2. While I was researching this topic I did come across several articles that mention the “new ice age” due to the thermohaline circulation shutting down. However, I thought it went beyond the scope of this paper, and therefore didn’t include it. nevertheless, it is definitely another interesting debate to investigate, especially because it appears to be very controversial! Thank you for raising this subject 🙂


  3. Reblogged this on My view on climate change and commented:
    One of my students, Judith, wrote a blogpost on the Warm Arctic –Cold Continent hypothesis:
    “Due to the fact that the Arctic is warming much faster compared to anywhere else on earth, the latitudinal temperature gradient is decreasing. This causes the jet stream to meander, weakening the vortex, moving cold air south and warm air north.”

    There will be a new blogpost written by a student of Amsterdam University College (AUC) almost every weekday until 26 April on a topic related to climate change, energy, and sustainability. Check out the blog at https://auclimate.wordpress.com/


  4. LAURIANENOI: Note also that if the Atlantic Conveyor currents shut down, the water in the North Atlantic would be redistributed somewhat. Coastal areas in the US/Canada and I think Europe (your professor will have to verify that) have lower sea level owing to a current-caused mound of swatter where these currents push. If that shuts down, there would be a more or less instantaneous spreading of that water raising sea levels by several inches. (I’m not sure how long an “instant” is in this case, but I imagine months or years?)

    Liked by 1 person

  5. Judithnuria, thank you for an interesting and informative article. I hope your professor has prepared you for the possibility that there will be an interesting discussion in the comments, once your post has ‘escaped into the wild.’ Indeed, I may be one of the participants over at Bart’s weblog.

    There I will be persistently asking if we have evidence that the phenomena you describe so well are unusual and making much of the brevity of the historical record regarding them.

    Again, thank you for a very clear contribution to the climate discussion.

    Liked by 1 person

  6. Interesting blogpost, Judith! Very insightful and I agree: it is a pity that Dutch media (or media in general) spend so little time and effort on actually explaining the climate change workings behind possible weather events. However, I am not too sure if your conclusion about why media do not report on this is correct: “I speculate that NU.nl did not provide more detail about why the warming Arctic will cause more chilly periods in the mid-latitudes because the topic is still poorly understood.” Without a doubt, not all media have the experts in the house that know enough about this topic. But that is just a question of calling such an expert to explain it to them. I rather think that global warming and climate change are (still) seen as ‘leftist’ subjects and that this is a political choice. If people read about a weather event and the media platform immediately links it to global warming, they find this not objective an an extremely ‘leftist’ way of reporting – despite the fact that this is actually much more truthful and insightful. Also this is just a speculation of me, but I’d say that it is rather a question of politicalisation of the media, than laziness or ignorance. And for the specific case of NU.nl: they are more a kind of press bureau than a real news medium, they never give deep background articles or extensive reporting of events. However, this should not be the case of other media platforms…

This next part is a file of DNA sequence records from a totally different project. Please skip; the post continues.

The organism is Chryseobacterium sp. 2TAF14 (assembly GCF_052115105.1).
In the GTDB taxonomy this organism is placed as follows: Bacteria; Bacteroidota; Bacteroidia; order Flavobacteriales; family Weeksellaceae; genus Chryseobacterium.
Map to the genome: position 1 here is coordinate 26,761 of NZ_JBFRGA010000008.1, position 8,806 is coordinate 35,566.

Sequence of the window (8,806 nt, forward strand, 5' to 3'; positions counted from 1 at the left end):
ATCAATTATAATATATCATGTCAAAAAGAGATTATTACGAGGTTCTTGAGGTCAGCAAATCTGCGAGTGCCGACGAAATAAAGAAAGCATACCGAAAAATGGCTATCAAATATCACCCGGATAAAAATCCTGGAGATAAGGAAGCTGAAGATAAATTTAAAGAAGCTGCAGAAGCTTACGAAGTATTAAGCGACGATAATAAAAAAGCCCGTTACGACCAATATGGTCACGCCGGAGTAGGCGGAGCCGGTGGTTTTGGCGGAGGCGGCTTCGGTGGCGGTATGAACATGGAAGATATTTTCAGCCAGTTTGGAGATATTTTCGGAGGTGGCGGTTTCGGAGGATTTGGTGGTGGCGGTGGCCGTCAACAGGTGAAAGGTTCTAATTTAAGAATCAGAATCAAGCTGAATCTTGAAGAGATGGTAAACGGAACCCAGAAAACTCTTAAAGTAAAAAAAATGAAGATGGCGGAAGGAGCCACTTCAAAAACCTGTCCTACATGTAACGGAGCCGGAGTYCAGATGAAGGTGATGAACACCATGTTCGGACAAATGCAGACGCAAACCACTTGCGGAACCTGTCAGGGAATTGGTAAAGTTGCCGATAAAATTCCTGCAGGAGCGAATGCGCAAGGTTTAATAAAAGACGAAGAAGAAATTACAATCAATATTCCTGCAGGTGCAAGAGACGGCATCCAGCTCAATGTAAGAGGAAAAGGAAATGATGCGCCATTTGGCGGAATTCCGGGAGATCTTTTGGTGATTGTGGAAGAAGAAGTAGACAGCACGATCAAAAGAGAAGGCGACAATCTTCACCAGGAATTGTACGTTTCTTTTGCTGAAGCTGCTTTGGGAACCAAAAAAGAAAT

7. @maxvangeuns I don’t disagree with you, I just didn’t think of it. Thank you for your comment 🙂 it’s nice to see how all our different backgrounds and the knowledge and understanding we have of the world can contribute to each other’s blog posts!

    Liked by 1 person